The mayoral frontrunners from both major parties chose to skip a candidates forum in Laurelton last week.
But those hoping to force their way into a runoff after the Sept. 10 primaries took full advantage of the platform offered by the Concerned Citizens of Laurelton to make their case before about 200 potential voters.
There were few surprises out of the more prominent candidates.
Among the Democrats, Public Advocate Bill de Blasio and former Congressman Anthony Weiner reiterated their criticism of a Bloomberg administration they say is “Manhattan-centric” and out of touch with Queens and the other outer boroughs.
“Have the outer boroughs been treated fairly in 12 years under Mike Bloomberg? I would say not,” de Blasio said.
De Blasio and former Brooklyn Democratic Councilman Sal Albanese both said their goals for economic development, job growth, unemployment, expanding the middle class and public safety stem largely from their ambitious plans for education reform starting with early intervention in preschool years.
Albanese would establish a department of early education, while de Blasio would increase taxes on high earners to fund mandatory pre-kindergarten.
Bill Thompson, the Democrats’ nominee in 2009, had to leave early for a prior commitment, but did repeat his criticism of the Bloomberg administration’s policy of inspections and fines when it comes to small businesses.
“They are being used as the city’s piggy bank,” Thompson said.
Comptroller John Liu said the recent controversies surrounding his campaign finances that followed years of investigation have not tied him to wrongdoing, and have made him a stronger candidate.
“For three years I have been called ‘the embattled comptroller,’” Liu said. “Come January I hope to be called the embattled mayor.”
Republican George McDonald had a clear field, with neither former MTA Chairman Joe Lhota nor supermarket magnate John Catsimatides choosing to attend.
He would have to catch at least one of them on Sept. 10 to have any hope of forcing a GOP mayoral runoff.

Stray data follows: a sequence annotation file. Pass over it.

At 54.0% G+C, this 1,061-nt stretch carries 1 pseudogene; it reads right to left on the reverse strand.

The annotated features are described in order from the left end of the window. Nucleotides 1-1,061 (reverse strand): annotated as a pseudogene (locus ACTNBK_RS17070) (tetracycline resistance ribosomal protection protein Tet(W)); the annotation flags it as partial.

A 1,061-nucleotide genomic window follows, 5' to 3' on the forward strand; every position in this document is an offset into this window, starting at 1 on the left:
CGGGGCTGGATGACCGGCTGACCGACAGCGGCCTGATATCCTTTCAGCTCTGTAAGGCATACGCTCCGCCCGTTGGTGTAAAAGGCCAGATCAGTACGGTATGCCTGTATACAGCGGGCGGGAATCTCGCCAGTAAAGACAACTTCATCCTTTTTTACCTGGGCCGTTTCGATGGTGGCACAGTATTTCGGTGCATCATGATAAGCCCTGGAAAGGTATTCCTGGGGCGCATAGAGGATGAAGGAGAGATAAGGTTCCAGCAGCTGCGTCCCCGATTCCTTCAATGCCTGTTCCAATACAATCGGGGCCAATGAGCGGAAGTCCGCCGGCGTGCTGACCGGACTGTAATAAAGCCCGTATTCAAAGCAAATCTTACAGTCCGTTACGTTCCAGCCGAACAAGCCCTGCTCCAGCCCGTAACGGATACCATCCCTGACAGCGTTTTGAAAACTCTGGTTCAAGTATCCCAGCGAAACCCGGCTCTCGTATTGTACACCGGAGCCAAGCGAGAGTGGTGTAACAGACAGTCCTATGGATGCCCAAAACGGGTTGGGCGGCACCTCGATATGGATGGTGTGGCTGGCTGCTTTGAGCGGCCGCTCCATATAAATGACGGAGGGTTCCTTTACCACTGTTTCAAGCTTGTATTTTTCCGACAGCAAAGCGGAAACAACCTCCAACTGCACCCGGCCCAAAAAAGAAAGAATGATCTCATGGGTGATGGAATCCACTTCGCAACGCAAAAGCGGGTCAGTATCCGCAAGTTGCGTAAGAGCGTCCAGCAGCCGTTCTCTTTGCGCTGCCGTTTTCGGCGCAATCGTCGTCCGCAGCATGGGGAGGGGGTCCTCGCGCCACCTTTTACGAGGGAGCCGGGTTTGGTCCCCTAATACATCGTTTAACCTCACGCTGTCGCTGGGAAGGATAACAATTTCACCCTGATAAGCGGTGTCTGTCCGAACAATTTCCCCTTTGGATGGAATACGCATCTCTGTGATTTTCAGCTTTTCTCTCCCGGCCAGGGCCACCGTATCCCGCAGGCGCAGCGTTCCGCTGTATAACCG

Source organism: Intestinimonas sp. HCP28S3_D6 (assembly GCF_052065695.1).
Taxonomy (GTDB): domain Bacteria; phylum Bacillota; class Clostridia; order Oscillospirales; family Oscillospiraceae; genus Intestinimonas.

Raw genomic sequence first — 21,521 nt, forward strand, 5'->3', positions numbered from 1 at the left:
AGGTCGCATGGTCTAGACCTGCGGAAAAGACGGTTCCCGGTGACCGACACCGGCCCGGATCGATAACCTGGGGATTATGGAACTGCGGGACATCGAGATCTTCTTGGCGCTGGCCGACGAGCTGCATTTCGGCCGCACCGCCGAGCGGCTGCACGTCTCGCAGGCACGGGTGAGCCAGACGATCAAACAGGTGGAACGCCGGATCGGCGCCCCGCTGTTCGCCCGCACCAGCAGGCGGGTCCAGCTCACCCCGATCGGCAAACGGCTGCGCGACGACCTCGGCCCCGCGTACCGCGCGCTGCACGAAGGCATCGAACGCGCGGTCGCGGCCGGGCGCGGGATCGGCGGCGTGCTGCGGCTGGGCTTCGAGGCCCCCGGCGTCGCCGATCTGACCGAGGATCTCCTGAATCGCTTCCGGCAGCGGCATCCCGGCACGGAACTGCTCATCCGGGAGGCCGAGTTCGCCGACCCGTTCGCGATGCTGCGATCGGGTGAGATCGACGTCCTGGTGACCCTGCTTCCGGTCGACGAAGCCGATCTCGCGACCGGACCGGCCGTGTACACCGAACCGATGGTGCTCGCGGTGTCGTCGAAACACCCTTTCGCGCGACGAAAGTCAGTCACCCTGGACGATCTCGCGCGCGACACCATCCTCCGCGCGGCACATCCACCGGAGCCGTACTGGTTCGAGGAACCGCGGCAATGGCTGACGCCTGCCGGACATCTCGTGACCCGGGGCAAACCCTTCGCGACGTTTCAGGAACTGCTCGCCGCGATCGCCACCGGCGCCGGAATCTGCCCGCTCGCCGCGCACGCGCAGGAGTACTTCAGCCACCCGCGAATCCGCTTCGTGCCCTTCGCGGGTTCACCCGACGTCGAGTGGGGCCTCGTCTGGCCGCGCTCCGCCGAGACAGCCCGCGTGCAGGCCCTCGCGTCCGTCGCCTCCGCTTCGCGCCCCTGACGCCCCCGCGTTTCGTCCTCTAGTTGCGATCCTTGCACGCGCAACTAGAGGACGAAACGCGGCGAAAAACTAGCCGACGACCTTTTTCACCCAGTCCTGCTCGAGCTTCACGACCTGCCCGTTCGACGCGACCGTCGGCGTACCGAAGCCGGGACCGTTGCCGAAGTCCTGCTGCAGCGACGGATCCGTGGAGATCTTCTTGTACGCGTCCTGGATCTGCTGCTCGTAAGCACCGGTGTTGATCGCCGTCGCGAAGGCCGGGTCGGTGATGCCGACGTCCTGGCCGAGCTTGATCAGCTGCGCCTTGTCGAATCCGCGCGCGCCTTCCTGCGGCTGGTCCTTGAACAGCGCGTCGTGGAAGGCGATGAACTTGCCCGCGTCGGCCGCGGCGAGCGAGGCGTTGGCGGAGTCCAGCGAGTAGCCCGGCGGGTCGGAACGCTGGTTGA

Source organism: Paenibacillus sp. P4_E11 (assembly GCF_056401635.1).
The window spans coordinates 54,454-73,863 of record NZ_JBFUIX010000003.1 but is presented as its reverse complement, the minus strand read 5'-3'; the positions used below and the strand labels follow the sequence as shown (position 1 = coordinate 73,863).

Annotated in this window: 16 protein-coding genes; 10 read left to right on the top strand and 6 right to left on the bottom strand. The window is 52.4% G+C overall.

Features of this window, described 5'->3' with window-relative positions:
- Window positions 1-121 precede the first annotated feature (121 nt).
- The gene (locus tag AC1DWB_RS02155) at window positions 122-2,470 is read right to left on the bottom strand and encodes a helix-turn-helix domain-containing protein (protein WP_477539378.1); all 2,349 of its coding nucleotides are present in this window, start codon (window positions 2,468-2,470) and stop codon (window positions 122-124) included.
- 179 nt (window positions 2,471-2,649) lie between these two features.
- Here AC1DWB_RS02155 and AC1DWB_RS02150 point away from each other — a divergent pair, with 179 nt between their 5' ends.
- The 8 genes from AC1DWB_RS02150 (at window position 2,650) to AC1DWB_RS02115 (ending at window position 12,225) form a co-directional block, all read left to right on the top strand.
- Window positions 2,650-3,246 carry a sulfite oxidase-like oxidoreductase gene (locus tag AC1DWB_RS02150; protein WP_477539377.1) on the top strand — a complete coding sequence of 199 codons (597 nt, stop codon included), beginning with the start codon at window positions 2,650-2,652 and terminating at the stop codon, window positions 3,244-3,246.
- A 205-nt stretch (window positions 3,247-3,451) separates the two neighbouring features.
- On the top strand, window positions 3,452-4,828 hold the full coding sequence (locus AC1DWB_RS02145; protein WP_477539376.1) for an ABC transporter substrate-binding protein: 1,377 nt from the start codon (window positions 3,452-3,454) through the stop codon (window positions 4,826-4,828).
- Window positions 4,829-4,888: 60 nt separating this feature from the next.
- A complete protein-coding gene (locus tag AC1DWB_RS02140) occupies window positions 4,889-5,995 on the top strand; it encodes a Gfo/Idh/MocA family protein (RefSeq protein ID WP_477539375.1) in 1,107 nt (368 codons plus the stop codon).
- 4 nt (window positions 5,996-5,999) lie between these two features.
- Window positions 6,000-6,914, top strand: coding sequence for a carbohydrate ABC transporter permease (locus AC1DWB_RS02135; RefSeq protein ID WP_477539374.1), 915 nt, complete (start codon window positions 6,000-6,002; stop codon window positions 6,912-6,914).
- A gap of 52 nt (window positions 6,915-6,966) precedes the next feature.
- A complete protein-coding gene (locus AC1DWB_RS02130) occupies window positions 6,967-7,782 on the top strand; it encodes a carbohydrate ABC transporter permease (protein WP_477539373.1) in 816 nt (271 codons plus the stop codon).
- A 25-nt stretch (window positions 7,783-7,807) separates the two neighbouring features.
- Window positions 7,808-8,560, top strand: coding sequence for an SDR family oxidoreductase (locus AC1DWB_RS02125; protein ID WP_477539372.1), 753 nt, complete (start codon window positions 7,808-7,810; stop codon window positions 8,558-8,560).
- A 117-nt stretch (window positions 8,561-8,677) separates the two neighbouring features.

The creator of the Doe Fund said all one needs to do is examine the candidates’ records, such as his for helping ex-convicts and at-risk young adults get job training and placement.
Green Party candidate Tony Gronowicz was not initially invited but was allowed to be seated on the dais.
He said the Democratic and Republican parties — and by extension his opponents — are too connected with the banking and real estate industries to truly represent residents.
Citing the foreclosure crisis in Southeast Queens, he pointed to Green Mayor Gayle McLaughlin of Richmond, Calif., whose city is proposing to use eminent domain to buy up underwater mortgages in order to renegotiate terms with the lending institutions and keep people in their houses.
Gronowicz would be physically removed from a forum hosted in Queens Tuesday by the AARP when he again showed up and attempted to seat himself.
The most each candidate had to say was on the topic of the NYPD’s stop-and-frisk policy. Liu said he is the only candidate calling for the flat-out termination of the practice.
“Don’t mend it. End it,” he said.
Former Bronx Borough President Adolfo Carrion Jr., running as the Independent candidate, said whole neighborhoods have been affected by the policy, and that the current numbers do not support the claims of City Hall and the NYPD.
“Ninety-seven percent of the people stopped have done nothing wrong,” he said, saying a modification is needed.
Albanese said modification should include better training for newer officers; the hiring of 1,300 new officers to make the practice less necessary; and the reformation of the state’s drug laws.
Commissioner Ray Kelly, de Blasio said, would have to be replaced before any reform could be implemented, calling him the architect of the current status quo.
McDonald said he would keep Kelly on, that stop and frisk can be a useful tool when properly applied.
Thompson, who has become increasingly critical of the policy as the campaign has worn on, had to leave the forum before the stop-and-frisk question was put to the candidates.